Instead of bulldozing a prolix of facts about Apple’s business model, unique design teams and resilient grip on the computing markets, I’ve decided to go in a different direction.
Where are all my PC fans?
Let me speak to you first:
I know you love to vituperate Apple for selling overpriced trash cans (you’ve seen the new Mac Pro right?) when you can build a similar system for a fraction of the cost.
Admittedly, this objection is usually merited but there’s a substantive difference between an assertion and an argument.
Simply brandishing your PC’s power supply like a tazer while threatening to zap your best friends Mac may temporarily mollify your abhorrence for Macs but it doesn’t answer the question:
If Mac’s are so damn expensive, why do people keep buying them?
Apple is still refulgent
Everyone thought the death of Steve Jobs portended the death of Apple; however, the facts suggest just the opposite. Since Job’s death on October 5th 2011, Apple’s financials continue to hum a tune that beats to the drum of success.
Yes, I know valuation isn’t contingent on stock splits since all you end up doing is bumping up the the number of shares while pulling down the price by the same factor; however, the split could become the catalyst that fuels trading volume.
Apple’s stock was perpetually trading at stratospheric heights.
In the fall of 2012, Apple’s stock mushroomed to an awe inspiring $705 dollars per share. Sure, this is no where in proximity to Berkshire Hathaway’s $3,476 price per share in 2010; however, when prices boast seven hundred bones, it can causes investors to trade less. Thus, the stock split may galvanize trading and therefore improve liquidity. This could all have a positive benefit on Apple’s financial refulgence.
But I don’t want to talk about stocks and splits today because I barely understand it. Instead, I just want to focus on why the design of Macbook Air is timeless.
What it means to be timeless
Creative luminary Jonathan Ive is the man behind the svelte curves and slim physique of the Macbook air.
His classic design continues to inveigle ambivalent buyers teetering between PC’s and Macs and he continues to champion Job’s posthumous vision long after his death.
But here’s my question:
How can you create a product that people crave, no… lust for, and will do almost anything to get it?
In New York City it gets hot. In fact – some summers are so torrid that the soles of your shoes start to stick to the sidewalk; yet, this doesn’t deter avid Apple fans from baking in line as they wait for the latest Apple release.
With desiccated throats and drenched t-shirts, the interminable line of Apple addicts seems to grow longer each year.
What’s the deal?
In an earlier post, I explicated why I think the world is riveted by Apple but I didn’t zero in on what it means to be timeless. I think this sense of timelessness is the very nexus of what keeps the Apple heart pumping financial blood through its system.
So what does it mean to be timeless?
A timeless design or product is one that is immutable. And it doesn’t change because it doesn’t have to change.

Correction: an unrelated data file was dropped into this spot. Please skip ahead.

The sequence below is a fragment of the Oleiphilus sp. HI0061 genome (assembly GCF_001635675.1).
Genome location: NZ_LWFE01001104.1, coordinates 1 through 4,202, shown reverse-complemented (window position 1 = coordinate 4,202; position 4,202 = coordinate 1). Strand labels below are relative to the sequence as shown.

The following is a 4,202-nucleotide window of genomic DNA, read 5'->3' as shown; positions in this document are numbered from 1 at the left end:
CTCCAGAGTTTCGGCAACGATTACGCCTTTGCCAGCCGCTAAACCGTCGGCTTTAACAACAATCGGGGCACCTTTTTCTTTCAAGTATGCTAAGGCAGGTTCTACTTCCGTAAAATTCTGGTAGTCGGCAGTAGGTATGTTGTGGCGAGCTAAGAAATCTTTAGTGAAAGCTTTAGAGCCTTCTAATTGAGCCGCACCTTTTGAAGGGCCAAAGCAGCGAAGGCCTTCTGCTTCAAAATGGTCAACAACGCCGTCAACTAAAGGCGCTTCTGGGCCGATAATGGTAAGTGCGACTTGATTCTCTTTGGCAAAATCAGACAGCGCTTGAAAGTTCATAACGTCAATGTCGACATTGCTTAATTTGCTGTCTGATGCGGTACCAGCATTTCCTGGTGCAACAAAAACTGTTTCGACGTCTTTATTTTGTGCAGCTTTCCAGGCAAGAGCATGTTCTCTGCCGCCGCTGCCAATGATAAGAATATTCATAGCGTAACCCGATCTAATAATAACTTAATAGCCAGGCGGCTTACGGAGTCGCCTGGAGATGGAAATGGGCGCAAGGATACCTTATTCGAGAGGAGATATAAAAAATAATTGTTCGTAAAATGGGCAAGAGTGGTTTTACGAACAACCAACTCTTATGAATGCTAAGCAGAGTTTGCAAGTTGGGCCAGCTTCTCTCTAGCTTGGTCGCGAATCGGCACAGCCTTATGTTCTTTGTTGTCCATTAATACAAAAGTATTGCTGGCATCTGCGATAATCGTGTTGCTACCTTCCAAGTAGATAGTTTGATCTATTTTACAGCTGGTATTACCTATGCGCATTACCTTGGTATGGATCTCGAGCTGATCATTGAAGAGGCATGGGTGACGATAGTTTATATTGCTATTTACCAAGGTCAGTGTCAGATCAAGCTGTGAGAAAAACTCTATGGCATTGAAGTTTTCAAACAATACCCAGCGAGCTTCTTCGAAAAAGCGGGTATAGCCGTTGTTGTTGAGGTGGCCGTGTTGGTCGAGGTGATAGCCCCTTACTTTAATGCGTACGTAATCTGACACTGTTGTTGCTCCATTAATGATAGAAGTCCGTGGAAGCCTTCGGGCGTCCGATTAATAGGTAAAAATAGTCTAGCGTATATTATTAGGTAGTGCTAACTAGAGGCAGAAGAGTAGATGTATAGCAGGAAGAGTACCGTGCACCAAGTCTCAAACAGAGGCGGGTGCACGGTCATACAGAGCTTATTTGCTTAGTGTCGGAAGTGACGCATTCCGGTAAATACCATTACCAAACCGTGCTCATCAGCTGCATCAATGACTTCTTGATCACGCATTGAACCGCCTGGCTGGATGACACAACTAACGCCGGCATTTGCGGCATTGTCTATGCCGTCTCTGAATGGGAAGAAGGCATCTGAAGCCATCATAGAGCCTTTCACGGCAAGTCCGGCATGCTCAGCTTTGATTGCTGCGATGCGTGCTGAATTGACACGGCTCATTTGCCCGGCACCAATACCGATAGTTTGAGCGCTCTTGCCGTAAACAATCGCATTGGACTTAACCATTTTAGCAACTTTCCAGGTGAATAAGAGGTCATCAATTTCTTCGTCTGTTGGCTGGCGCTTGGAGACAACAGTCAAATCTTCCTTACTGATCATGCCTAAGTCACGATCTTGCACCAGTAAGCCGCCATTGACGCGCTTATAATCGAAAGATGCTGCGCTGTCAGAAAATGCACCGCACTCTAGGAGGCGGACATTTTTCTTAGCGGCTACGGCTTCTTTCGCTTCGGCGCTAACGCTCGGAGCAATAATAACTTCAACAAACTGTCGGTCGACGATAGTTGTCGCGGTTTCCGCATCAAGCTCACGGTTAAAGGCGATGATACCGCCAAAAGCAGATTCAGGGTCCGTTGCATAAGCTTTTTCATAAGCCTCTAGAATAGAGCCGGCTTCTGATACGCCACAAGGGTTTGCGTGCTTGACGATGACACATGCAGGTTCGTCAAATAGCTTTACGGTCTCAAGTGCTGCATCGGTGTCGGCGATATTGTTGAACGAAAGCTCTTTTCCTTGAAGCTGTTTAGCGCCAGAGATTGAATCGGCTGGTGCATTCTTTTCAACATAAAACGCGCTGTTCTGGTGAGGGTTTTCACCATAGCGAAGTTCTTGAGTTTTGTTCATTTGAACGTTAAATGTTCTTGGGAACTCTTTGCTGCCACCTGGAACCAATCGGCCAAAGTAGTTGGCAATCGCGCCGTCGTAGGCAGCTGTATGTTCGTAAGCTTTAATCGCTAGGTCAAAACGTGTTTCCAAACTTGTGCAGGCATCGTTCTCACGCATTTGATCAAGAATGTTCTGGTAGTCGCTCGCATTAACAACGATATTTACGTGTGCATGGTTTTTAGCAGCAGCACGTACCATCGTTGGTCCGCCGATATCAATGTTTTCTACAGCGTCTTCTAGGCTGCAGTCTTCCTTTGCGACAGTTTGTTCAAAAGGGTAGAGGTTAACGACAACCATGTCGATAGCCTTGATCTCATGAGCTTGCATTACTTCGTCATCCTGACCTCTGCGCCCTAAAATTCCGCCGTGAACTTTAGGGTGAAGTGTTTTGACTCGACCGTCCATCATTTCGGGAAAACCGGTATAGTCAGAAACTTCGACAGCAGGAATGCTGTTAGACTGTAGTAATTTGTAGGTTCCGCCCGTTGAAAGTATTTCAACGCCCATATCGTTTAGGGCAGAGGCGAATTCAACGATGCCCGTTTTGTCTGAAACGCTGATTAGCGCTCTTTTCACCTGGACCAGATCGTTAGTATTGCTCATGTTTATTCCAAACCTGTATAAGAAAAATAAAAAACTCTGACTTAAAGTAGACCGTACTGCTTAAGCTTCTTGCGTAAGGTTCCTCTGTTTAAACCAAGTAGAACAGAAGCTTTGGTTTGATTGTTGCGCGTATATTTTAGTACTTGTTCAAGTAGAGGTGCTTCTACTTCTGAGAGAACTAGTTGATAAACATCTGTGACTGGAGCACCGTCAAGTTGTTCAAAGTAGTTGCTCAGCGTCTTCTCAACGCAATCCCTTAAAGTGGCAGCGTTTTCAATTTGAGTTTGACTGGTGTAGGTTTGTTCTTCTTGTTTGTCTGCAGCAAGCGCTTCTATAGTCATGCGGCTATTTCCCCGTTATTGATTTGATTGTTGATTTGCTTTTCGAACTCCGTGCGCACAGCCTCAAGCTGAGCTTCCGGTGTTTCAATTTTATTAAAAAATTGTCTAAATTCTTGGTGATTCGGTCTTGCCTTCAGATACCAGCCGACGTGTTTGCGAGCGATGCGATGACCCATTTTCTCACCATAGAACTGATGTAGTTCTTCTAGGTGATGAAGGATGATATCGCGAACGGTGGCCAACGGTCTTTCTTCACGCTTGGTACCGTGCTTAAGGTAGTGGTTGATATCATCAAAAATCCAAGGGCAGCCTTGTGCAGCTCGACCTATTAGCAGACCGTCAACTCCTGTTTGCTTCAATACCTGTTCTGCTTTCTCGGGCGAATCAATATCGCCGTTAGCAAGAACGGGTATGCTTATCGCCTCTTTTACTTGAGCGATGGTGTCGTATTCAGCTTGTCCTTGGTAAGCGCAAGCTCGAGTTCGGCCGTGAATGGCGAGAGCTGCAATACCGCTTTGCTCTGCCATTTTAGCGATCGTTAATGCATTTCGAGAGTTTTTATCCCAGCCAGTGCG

For example, even amid the sea of streaming music sites such as Spotify and Rdio, the CD is still a timeless product. Bar soap and Bottle Water are other timeless products.
Timeless products are unscathed by the vicissitudes of events. These products stand tall regardless of the vagaries of life and generally enjoy consistent revenue streams.
The Macbook Air design just works and honestly doesn’t need to be redesigned (and that’s why it hasn’t be refreshed since 2010).
But even if you’re an exponent of revamping the Air, if you were in Jonathan Ive’s position: what exactly would you do with it?
- Make it lighter?
- Make it thinner?
- Make the screen bigger?
Hmm… let’s consider the outcomes.
Why exactly does the Air need to be lighter than it already is? The last I checked, the Air was an exiguous 2.38 pounds. Do we really need something lighter than that? And what would you call it, the Macbook Helium?
And what about making it thinner? The depth at its thinnest point is already a minuscule 0.68 inches. That’s freggin’ anorexic!
And what about enlarging the screen and increasing the pixel density? Well, that’s about as fatuous an idea as making a smartphone with a larger screen every year until it’s no longer called a phone.
Today everyone has a phone tablet (phablet) and it seems that manufacturers are always on the verge of making larger screens with more precise, higher fidelity pixel densities.
But what’s the point of making a phone display so big that I can barely fit it in my front pocket?
Apple doesn’t need to release a 17-inch Macbook Air. Why? Because no one needs a 17 inch Macbook Air!
As other companies hone their talents on making lighter, thinner, bigger laptops Apple has prudently adhered to what it does best: making people envy.
We envy products like the Macbook Air not because it’s a computer (other companies have computers too) but because it suggests exclusivity.
The Apple brand has an inimitable quality of hip that no one has emulated.
That’s because when you buy the Air you’re not just buying a computer you’re buying an image. But you’re really not even buying an image either. Apple is selling you a feeling, an intangible quality that is the sine quo non of being human:
And until someone else figures out how to make us feel the way Apple does – Apple will enjoy a lucrative edge for many years to come.